Some of the questions asked at the conference will be – How can we foster radical ideas that defy the norm? Who develops these ideas, and how can we ensure that their voices are heard and valued in our work? And who are the dissenters from outside museums that can provoke, inspire and challenge us?
Highly respected museum professionals such as Americo Castilla from Argentina and Elaine Gurian from America have years of experience of practice and will discuss museums as public centres for cultural activism. Laura Raicovich former director of Queens Museum in New York will discuss neutrality in museums and socially engaged practice. They will be joined by speakers from across Ireland will explore the impact of Irish history and collecting on current practice and how museums can engage with contemporary issues such as Brexit.
Hannah Crowdy, Head of Curatorial National Museums Northern Ireland says she looks forward to showing off the city and ‘our brave, innovative practice, but also to engaging in frank discussions about the challenges we face’.
‘Raising our profile’
“Ever since the announcement was made about the Belfast conference it has been a real boost to the museum sector here,” she says. “The barrier of the Irish Sea and our different circumstances means we can feel isolated from and misunderstood by the wider UK museum sector. There is a feeling that this is our chance to shine and raise our profile.”
Crowdy will be chairing a discussion at the conference entitled Belfast Uncovered and has assembled three radical thinkers who she says will bring great energy and experience to the session. She will be pressing Ruth McCarthy from Outburst Arts, Adam Turkington from Seedhead Arts and Kim Mawhinney from National Museums NI on what it means to be a creative in Belfast, how they define risk and why it shouldn’t limit but rather ignite their practice. She will also reflect on how museums and arts organisations can support one another and how each can challenge the other to be braver and better.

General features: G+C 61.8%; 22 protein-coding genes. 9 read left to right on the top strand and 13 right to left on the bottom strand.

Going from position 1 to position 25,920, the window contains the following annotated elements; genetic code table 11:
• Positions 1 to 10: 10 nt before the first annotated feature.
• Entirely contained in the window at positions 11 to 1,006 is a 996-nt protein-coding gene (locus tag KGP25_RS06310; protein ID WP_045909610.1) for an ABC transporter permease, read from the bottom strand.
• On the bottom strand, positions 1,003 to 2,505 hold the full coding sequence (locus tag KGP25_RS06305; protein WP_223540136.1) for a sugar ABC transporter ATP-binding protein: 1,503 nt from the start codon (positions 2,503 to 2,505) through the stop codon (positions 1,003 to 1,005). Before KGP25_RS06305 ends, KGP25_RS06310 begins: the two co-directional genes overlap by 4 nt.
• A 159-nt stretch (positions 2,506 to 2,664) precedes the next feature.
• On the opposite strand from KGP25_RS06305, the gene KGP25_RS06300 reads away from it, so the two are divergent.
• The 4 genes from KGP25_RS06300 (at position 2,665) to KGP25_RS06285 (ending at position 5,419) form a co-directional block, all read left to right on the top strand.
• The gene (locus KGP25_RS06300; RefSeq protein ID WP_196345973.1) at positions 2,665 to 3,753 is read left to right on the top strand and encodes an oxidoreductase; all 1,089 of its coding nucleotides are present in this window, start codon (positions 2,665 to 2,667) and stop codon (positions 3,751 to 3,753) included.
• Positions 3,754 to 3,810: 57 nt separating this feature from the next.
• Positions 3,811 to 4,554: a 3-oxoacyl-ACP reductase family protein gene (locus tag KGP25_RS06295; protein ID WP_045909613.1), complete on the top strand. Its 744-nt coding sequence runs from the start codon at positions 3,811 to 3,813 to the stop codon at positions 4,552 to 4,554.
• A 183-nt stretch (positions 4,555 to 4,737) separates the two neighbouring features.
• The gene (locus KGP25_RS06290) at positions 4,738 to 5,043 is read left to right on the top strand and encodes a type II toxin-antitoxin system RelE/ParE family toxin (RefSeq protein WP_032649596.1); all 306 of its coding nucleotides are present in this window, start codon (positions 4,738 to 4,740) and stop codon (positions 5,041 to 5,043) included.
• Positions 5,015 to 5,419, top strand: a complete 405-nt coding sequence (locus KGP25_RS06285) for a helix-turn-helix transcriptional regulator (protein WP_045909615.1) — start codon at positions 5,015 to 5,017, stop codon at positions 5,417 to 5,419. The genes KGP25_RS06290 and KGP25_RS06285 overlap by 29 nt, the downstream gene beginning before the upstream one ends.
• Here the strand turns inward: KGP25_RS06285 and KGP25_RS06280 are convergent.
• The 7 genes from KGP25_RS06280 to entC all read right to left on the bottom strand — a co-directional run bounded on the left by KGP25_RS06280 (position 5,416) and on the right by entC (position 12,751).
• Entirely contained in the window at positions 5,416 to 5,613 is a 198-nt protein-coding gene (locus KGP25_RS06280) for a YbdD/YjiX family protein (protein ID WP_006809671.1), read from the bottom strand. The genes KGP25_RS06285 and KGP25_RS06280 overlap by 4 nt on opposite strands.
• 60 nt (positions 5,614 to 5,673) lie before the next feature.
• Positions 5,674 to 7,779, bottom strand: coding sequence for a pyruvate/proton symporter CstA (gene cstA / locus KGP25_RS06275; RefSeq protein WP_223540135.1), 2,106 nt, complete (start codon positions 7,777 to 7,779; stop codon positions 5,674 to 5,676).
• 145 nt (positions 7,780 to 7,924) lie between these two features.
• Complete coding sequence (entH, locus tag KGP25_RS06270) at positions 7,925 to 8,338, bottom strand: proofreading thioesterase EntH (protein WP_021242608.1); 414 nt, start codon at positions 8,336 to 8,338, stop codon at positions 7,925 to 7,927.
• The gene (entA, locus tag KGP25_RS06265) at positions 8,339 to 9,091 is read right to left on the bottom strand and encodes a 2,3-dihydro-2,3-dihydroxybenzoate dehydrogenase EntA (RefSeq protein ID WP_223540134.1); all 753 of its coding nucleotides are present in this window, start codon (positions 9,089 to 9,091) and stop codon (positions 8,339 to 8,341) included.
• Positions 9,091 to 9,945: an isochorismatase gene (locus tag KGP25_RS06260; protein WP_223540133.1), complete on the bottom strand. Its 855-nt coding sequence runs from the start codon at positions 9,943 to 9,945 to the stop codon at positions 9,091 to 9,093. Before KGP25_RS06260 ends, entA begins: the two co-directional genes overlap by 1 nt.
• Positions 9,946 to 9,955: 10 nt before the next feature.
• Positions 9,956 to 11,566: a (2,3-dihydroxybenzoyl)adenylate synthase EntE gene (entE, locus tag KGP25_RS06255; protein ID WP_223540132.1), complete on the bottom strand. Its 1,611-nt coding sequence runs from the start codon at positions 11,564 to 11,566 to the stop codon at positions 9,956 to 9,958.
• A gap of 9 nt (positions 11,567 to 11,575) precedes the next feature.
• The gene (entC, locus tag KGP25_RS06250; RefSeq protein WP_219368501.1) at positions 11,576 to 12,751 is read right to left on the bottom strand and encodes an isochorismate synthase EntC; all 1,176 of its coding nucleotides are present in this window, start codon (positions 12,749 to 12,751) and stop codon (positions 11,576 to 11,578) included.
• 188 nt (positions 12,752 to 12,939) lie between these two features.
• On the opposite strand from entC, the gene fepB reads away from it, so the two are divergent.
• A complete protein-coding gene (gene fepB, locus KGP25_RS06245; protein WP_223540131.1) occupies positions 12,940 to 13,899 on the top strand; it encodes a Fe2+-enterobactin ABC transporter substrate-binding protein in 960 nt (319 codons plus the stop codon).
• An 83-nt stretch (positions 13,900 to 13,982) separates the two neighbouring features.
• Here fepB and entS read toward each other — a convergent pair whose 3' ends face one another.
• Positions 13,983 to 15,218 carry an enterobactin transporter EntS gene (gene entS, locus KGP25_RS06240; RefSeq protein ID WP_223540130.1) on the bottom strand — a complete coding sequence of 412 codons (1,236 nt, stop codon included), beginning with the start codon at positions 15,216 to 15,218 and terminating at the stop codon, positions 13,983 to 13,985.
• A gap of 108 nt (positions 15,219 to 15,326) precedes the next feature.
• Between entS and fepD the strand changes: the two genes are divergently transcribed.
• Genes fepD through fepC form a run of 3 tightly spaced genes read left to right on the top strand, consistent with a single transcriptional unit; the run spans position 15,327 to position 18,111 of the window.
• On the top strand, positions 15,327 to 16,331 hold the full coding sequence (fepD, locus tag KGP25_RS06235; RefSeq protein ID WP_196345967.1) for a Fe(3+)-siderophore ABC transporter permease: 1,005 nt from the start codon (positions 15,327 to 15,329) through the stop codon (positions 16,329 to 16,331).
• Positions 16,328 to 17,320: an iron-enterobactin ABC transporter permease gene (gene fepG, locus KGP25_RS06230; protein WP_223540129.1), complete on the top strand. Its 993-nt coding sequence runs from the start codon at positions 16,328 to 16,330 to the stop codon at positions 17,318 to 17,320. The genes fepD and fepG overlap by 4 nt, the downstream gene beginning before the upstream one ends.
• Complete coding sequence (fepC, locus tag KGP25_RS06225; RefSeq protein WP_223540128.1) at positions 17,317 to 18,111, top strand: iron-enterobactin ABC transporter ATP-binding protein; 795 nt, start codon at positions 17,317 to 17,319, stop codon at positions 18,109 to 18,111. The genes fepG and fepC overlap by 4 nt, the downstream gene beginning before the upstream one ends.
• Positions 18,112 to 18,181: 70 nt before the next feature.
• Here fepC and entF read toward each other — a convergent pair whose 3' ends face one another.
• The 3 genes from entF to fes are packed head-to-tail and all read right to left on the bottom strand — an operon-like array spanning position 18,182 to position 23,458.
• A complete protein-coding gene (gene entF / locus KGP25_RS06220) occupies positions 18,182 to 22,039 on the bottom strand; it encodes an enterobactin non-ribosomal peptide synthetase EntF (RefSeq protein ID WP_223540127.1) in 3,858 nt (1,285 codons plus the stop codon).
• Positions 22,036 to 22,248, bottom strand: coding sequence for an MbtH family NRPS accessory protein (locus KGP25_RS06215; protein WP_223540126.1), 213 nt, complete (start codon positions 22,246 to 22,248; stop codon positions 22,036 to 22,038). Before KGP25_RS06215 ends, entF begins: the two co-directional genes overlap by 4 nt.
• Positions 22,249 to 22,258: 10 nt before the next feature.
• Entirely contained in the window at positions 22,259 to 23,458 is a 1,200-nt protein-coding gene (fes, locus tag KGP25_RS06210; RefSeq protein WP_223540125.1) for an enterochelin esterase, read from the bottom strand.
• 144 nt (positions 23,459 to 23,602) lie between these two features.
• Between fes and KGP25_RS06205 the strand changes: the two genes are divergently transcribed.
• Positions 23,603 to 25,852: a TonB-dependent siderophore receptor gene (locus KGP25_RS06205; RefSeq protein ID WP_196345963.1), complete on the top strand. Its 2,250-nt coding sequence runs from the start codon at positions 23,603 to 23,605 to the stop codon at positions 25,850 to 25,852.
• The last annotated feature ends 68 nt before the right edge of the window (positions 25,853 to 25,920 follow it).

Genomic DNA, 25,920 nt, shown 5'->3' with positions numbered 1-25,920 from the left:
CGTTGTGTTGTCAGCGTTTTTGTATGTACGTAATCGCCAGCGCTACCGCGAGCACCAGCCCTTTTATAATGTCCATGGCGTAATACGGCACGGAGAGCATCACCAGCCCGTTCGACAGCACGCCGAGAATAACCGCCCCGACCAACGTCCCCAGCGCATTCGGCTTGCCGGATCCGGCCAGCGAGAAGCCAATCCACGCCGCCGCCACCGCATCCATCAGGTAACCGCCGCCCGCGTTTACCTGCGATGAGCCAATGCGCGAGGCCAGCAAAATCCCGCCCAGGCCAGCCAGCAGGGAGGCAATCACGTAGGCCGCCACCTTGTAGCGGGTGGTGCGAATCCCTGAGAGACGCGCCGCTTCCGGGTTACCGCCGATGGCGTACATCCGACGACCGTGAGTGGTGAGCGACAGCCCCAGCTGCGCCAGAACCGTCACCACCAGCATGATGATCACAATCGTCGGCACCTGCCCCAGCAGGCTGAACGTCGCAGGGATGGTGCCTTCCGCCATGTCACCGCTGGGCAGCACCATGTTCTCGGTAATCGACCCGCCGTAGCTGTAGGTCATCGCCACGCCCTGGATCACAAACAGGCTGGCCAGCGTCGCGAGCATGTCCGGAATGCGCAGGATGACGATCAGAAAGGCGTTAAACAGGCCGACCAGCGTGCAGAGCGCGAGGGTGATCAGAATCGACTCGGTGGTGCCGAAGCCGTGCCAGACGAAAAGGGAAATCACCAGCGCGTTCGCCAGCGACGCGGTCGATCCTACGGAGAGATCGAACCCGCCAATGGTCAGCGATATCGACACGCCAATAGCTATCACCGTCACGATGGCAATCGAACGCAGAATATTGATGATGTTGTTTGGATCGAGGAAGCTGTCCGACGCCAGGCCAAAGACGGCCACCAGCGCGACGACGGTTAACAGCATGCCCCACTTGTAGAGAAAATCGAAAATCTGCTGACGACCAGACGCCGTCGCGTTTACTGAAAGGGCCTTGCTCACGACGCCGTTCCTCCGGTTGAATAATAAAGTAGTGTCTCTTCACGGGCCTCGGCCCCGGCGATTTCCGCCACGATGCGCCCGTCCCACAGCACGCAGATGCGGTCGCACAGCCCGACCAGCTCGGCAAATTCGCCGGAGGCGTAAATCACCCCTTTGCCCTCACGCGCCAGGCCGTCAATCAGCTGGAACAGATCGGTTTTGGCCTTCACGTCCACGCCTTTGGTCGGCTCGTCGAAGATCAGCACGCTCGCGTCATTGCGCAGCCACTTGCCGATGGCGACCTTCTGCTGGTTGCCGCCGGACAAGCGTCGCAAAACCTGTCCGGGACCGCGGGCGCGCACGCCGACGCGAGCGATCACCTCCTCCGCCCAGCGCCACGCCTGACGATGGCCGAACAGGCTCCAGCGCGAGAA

“We are a post-conflict society, and dealing with the legacy of the past brings with it some very sensitive and complex challenges,” she says. “We don’t shy away from these, and aim to increase understanding of our shared heritage and facilitate healthy debate around live issues. The current absence of the Northern Ireland Assembly is a very obvious challenge, which hampers change and progress, but museums and cultural organisations remain vocal and proactive. We continue to advocate and campaign for what we hold dear.
On Brexit Crowdy says that many of the museum professionals concerns are at a very practical level – will staff who live on the other side of the border have to go through security checks on their way to work? Will the bureaucracy of export licences severely limit our ability to lend and borrow collections?
“But given our work on the Troubles and their legacy we also have anxieties about what impact Brexit will have on our society; there is so much at stake and the spectre of the past does haunt us.”
The Museums Association Conference & Exhibition 2018 takes place at Belfast Waterfront from 8-10 November. Bookings can be made online here.